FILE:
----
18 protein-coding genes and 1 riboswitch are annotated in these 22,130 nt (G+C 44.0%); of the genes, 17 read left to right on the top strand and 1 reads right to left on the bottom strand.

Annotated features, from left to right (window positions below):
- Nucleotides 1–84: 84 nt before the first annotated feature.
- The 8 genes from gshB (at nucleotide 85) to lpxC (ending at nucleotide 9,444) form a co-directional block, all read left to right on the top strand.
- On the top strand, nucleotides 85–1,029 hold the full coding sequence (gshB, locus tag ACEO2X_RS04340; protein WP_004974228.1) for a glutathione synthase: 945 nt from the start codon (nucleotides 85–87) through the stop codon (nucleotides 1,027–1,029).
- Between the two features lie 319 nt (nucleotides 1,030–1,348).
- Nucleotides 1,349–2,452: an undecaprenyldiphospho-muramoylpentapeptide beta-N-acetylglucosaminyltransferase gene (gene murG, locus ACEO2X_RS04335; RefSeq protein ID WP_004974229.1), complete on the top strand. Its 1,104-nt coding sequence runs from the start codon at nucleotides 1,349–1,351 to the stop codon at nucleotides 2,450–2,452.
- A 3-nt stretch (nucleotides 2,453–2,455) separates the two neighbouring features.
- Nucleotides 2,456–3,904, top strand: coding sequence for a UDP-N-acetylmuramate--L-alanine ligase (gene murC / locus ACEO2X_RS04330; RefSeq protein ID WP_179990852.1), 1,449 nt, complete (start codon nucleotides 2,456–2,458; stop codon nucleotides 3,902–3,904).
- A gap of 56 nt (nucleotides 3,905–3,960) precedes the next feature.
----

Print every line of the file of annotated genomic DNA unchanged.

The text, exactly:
18 protein-coding genes and 1 riboswitch are annotated in these 22,130 nt (G+C 44.0%); of the genes, 17 read left to right on the top strand and 1 reads right to left on the bottom strand.

Annotated features, from left to right (window positions below):
- Nucleotides 1–84: 84 nt before the first annotated feature.
- The 8 genes from gshB (at nucleotide 85) to lpxC (ending at nucleotide 9,444) form a co-directional block, all read left to right on the top strand.
- On the top strand, nucleotides 85–1,029 hold the full coding sequence (gshB, locus tag ACEO2X_RS04340; protein WP_004974228.1) for a glutathione synthase: 945 nt from the start codon (nucleotides 85–87) through the stop codon (nucleotides 1,027–1,029).
- Between the two features lie 319 nt (nucleotides 1,030–1,348).
- Nucleotides 1,349–2,452: an undecaprenyldiphospho-muramoylpentapeptide beta-N-acetylglucosaminyltransferase gene (gene murG, locus ACEO2X_RS04335; RefSeq protein ID WP_004974229.1), complete on the top strand. Its 1,104-nt coding sequence runs from the start codon at nucleotides 1,349–1,351 to the stop codon at nucleotides 2,450–2,452.
- A 3-nt stretch (nucleotides 2,453–2,455) separates the two neighbouring features.
- Nucleotides 2,456–3,904, top strand: coding sequence for a UDP-N-acetylmuramate--L-alanine ligase (gene murC / locus ACEO2X_RS04330; RefSeq protein ID WP_179990852.1), 1,449 nt, complete (start codon nucleotides 2,456–2,458; stop codon nucleotides 3,902–3,904).
- A gap of 56 nt (nucleotides 3,905–3,960) precedes the next feature.